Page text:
The Santa Cruz nacho flavor is the No. 1 seller in Germany and England, followed closely by the chili-lime. The nacho flavor, however, was also the biggest export hassle initially.
"We had to get a U.S. veterinarian to certify that the cheese we used was EU approved," said Garcia. "Thats when less than 2 percent of the product is made with cheese. Just as the chips were sailing for Europe, we found out we had to have European Union approved certification for the processor, too."
The processor was European Union certified, but the paperwork was a must. In a mad scramble, it arrived just before the snacks reached the dock.
These days, all the chip shipments travel with their certification.
Not only has all this work paid off with several major U.K. markets for the Garcias, its also allowed them to help other organic businesses. Recently, the importer asked them to recommend a good organic salsa company for the U.K. market. Who better to know about salsa makers than chip makers?
Chips of Wisdom
There are a few pointers Margaret Garcia would leave with an aspiring exporter.
First, have a credible contact in your target country.
"The most important thing is to have your broker or distributor be someone who is a citizen of the country youre trying to export to," she said. "It gives you more credibility."
Second, be aware of labeling laws. Some, like those of Japan, are relatively simple. Others, like the United Kingdoms, have several layers of complexity.
"The U.K. labels are very specific. Its got to say maize, not corn, which to U.K. consumers is an animal feed," she said. "Then you have to list percentages for all of the main ingredients."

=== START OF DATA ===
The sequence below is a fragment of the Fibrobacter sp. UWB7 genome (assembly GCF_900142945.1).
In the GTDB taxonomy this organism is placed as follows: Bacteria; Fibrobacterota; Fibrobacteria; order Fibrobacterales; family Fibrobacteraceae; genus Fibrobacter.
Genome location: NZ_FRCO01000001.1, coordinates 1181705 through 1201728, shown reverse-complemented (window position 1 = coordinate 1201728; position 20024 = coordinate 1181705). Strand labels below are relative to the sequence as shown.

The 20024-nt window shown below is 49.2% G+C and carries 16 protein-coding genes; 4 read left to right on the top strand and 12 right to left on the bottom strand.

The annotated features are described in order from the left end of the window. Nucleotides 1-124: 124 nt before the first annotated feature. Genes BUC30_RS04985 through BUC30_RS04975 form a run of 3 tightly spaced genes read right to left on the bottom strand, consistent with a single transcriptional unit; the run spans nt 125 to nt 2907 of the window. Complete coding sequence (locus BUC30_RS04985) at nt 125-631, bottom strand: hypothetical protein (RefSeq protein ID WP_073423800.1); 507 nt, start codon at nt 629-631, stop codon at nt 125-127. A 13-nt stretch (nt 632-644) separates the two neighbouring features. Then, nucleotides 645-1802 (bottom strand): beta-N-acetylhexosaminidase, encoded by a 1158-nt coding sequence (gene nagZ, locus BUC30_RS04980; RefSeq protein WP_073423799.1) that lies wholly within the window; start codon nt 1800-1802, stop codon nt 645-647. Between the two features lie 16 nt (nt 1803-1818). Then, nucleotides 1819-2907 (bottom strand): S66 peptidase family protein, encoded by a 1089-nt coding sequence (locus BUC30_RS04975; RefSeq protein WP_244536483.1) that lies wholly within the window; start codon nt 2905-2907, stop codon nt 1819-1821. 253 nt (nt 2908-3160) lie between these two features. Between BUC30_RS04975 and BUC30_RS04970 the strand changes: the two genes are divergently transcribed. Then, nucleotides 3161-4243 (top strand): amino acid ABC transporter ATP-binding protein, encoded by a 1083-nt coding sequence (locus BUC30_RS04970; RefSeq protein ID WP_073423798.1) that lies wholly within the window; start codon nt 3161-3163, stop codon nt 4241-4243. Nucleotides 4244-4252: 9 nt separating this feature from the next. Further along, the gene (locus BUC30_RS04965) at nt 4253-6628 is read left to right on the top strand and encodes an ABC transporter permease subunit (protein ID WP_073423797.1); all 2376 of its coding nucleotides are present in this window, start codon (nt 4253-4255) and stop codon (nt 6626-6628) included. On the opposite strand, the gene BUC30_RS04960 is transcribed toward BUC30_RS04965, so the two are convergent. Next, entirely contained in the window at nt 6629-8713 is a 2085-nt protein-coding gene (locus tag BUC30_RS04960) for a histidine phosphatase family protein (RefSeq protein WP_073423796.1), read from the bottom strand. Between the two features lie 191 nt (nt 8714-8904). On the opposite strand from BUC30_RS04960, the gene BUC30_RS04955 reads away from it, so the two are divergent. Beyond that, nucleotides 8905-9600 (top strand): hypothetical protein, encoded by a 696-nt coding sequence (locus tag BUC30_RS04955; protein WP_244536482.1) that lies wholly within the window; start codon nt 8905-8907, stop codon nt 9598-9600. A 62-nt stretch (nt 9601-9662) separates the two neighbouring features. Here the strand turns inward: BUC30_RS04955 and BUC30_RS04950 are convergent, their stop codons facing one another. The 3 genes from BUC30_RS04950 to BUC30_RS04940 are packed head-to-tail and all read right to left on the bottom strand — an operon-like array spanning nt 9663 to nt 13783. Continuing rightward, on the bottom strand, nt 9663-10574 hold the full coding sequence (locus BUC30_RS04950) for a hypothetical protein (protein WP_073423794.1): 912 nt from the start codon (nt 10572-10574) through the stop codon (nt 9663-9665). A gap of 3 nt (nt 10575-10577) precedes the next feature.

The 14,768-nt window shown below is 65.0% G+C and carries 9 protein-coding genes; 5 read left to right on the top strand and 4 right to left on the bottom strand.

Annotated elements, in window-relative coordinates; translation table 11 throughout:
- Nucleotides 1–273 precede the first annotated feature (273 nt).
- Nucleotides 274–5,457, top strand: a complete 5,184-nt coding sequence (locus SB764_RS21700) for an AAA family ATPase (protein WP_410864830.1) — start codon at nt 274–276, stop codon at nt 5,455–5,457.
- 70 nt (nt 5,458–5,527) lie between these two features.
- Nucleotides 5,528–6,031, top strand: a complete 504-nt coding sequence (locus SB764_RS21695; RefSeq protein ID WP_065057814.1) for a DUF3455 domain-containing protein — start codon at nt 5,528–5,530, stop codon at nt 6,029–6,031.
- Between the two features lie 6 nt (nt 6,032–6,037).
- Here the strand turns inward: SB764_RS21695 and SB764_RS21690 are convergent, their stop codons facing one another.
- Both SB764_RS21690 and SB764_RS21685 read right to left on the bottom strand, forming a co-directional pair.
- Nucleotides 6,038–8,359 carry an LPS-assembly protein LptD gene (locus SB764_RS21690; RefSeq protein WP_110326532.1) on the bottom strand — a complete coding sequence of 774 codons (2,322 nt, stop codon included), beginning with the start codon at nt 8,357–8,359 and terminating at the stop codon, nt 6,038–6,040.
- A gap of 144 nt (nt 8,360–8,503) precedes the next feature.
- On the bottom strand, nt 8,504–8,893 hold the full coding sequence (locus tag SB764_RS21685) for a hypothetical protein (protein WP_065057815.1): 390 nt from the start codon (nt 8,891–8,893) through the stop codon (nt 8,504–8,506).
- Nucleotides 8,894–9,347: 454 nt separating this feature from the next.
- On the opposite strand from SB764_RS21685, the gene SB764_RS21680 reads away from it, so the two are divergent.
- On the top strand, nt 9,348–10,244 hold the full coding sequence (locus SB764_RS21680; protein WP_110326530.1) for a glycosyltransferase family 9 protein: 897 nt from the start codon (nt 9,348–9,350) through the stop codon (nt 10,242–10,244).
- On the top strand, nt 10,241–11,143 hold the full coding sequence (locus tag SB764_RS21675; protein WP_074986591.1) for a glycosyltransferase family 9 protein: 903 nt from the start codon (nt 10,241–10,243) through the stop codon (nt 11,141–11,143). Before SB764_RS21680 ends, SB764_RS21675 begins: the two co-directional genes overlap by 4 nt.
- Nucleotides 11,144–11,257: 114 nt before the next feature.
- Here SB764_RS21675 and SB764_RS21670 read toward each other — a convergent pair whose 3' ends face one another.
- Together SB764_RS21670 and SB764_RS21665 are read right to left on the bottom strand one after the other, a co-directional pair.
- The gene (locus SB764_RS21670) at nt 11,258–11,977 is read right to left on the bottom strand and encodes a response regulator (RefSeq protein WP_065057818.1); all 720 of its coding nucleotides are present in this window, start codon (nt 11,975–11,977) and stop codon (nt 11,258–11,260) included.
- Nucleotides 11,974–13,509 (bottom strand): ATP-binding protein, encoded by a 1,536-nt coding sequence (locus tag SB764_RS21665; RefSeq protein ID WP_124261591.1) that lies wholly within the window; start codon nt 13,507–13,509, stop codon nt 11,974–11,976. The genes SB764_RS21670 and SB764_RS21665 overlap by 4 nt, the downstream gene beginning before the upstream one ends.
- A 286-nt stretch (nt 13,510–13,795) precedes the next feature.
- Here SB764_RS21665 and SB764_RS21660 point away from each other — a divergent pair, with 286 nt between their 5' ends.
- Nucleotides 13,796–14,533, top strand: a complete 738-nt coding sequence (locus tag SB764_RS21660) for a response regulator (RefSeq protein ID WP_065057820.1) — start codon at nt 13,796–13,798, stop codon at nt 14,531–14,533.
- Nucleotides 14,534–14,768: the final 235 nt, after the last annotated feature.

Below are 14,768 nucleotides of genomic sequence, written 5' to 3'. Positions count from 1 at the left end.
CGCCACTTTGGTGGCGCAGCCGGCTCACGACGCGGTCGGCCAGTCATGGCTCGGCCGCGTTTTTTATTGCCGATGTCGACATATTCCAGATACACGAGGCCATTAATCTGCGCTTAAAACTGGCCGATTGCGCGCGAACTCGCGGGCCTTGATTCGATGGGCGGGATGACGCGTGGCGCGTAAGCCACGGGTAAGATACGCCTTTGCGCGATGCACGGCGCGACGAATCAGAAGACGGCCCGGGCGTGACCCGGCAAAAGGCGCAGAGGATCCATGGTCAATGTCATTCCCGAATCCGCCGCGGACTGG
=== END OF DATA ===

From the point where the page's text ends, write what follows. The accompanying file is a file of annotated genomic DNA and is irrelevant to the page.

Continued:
In labeling, language barriers can be a problem. Words can misfire, and meanings can get lost. While Garcia said most of her clients speak English, if their vocabulary is limited, business communications should be kept simple and direct. There can also be complications when labeling is translated.
The Internet has helped to combat this problem, enabling package designers and advertising copywriters to share drafts simultaneously with both the Garcias and their international clients.
Third, the Garcias recommend using FAS Market Access Program (MAP) to attend trade shows. They have also used MAP to promote their snacks overseas. They got the MAP funding through the Western United States Agricultural Trade Association in Vancouver, Wash.
Times Are Changing
Margaret Garcia says exporting is an untapped resourceone that many U.S. companies can no longer afford to ignore. She recommends that everyone stay aware of important trade negotiations like those taking place this year in Seattle and elsewhere.
"I think as we become more and more a global community we will have to make world trade more of a priority," said Garcia. "What happens in trade negotiations reflects on our country and we need to work to build positive relationships both as companies and as countries."
Jill Lee is a public affairs specialist with the FAS Information Division, USDA, Washington, D.C. Tel.: (202) 720-7939; Fax: (202) 720-1727; e-mail: firstname.lastname@example.org